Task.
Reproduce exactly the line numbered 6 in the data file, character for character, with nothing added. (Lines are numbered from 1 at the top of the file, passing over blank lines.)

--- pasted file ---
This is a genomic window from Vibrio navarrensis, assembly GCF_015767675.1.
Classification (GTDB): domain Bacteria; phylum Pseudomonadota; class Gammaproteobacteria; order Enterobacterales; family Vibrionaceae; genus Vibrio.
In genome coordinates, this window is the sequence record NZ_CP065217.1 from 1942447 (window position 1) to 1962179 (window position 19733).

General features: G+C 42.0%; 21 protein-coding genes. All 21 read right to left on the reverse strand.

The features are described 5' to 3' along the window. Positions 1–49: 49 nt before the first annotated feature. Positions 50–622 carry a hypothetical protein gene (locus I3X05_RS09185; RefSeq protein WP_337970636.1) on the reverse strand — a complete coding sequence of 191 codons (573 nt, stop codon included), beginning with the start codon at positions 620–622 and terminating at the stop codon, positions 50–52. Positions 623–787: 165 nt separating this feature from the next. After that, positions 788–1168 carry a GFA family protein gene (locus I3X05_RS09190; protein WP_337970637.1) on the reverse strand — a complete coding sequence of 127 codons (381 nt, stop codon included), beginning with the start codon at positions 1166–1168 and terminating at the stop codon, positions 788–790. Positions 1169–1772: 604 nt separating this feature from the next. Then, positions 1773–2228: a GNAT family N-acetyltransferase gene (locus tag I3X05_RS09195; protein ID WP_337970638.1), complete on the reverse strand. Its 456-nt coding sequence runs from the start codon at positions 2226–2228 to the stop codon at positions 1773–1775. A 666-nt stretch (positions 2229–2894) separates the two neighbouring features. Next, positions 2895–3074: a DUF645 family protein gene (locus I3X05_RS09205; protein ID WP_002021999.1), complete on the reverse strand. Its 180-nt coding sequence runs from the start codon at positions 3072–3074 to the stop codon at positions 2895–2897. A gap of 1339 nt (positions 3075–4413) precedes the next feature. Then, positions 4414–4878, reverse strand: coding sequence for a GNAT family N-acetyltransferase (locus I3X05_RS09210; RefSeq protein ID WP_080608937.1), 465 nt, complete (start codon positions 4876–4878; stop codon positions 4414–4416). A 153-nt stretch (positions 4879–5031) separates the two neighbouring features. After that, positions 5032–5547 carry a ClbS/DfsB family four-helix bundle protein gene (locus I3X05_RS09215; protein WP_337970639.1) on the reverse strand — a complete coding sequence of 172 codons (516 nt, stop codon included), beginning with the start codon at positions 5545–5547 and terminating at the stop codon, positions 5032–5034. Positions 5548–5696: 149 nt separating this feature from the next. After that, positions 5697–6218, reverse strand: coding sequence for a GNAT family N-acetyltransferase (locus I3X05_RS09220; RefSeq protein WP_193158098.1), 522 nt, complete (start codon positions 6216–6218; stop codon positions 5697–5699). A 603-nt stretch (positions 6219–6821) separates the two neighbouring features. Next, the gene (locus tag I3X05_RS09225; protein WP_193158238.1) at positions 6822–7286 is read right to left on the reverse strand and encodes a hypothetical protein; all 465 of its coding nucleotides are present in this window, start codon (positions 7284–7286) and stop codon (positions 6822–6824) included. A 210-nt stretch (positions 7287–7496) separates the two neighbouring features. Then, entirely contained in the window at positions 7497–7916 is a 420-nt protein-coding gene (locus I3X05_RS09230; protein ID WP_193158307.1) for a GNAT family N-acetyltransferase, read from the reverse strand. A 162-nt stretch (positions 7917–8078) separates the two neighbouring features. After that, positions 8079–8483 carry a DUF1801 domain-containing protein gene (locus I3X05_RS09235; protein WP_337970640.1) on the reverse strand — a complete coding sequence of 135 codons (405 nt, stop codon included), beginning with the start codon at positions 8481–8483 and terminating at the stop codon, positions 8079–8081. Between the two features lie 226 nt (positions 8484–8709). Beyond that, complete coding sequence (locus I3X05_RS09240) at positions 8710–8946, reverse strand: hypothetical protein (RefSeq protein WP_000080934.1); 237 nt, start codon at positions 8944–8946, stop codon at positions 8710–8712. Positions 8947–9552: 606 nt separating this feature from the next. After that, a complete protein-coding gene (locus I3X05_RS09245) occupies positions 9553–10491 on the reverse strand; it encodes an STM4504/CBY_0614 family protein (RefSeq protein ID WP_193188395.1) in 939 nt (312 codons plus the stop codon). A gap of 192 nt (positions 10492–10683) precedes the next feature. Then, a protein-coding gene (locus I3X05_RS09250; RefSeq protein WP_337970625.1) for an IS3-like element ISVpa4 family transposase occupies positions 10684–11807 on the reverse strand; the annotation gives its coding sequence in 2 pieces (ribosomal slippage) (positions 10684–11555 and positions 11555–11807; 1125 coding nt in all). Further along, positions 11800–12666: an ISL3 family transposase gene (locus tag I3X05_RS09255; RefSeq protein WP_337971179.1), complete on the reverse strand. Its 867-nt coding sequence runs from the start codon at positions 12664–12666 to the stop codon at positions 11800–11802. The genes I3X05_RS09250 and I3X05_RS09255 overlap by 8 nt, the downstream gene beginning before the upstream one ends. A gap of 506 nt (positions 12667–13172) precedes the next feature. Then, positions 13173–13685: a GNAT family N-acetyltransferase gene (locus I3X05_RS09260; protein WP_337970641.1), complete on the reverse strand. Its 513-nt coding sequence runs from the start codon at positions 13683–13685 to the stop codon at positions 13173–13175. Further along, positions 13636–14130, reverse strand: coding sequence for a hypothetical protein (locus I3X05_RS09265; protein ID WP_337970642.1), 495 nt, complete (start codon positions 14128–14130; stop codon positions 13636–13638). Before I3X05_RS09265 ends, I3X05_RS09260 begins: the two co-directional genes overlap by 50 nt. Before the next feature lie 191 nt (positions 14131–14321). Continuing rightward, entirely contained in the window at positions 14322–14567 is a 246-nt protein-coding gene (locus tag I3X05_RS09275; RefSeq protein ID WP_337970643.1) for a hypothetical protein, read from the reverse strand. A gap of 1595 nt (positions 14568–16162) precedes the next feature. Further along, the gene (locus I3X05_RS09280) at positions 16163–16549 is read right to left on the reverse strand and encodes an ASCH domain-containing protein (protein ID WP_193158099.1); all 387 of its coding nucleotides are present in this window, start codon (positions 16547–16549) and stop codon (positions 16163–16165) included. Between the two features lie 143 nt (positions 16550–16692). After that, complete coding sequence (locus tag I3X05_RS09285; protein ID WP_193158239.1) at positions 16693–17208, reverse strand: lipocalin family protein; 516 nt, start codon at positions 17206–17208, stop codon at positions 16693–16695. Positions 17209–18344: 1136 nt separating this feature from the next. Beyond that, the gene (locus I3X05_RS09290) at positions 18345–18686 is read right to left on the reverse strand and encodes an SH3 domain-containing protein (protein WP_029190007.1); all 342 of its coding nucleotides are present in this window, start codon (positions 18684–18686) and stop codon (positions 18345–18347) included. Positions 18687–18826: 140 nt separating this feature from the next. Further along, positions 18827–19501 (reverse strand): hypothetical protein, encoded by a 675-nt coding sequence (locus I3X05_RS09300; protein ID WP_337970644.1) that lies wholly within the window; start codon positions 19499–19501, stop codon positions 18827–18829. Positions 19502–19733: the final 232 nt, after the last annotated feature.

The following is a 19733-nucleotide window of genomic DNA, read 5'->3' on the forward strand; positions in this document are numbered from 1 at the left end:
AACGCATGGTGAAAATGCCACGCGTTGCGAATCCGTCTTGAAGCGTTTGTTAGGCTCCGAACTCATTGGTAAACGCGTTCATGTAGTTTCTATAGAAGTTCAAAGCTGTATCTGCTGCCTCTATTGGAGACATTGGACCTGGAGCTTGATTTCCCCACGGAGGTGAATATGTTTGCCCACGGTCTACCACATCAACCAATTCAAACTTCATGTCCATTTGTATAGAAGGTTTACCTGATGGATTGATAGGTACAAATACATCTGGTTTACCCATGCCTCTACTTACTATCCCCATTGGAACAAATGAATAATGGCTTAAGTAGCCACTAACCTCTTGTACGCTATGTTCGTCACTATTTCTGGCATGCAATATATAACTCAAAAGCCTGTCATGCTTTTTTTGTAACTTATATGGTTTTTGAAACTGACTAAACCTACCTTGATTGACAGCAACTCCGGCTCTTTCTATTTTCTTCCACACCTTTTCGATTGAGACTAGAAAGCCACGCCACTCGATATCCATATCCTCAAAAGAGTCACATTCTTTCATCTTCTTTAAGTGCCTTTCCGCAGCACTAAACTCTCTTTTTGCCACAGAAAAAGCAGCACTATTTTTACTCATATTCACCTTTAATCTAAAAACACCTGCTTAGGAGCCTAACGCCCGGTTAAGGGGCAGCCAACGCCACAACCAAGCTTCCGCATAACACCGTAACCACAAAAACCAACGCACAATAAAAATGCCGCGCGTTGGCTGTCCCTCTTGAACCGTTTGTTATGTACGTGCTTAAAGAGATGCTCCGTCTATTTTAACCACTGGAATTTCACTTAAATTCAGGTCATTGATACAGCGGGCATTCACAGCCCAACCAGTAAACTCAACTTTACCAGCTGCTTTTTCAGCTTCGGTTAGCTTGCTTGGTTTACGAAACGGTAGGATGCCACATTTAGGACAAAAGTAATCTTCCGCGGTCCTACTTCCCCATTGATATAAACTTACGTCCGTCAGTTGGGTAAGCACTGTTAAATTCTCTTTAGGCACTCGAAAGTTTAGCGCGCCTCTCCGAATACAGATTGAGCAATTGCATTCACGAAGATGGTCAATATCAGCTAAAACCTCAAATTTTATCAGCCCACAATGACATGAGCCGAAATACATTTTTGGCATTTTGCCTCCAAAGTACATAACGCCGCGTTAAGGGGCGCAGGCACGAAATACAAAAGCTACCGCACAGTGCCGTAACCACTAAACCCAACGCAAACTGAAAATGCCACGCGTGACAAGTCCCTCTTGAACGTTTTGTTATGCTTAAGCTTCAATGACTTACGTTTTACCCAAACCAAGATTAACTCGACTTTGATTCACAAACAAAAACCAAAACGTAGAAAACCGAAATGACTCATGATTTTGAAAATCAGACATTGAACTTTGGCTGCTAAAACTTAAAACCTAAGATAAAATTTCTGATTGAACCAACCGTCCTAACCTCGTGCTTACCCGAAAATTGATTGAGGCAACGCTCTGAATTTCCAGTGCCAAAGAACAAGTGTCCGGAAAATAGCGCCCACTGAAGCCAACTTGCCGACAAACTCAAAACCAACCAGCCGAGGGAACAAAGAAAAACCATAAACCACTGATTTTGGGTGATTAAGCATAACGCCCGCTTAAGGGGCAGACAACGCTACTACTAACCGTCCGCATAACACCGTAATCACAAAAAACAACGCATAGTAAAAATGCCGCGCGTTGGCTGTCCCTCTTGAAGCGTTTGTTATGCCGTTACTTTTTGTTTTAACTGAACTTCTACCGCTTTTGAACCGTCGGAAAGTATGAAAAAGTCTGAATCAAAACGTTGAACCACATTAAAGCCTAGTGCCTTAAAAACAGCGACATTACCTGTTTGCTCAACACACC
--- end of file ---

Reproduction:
The following is a 19733-nucleotide window of genomic DNA, read 5'->3' on the forward strand; positions in this document are numbered from 1 at the left end: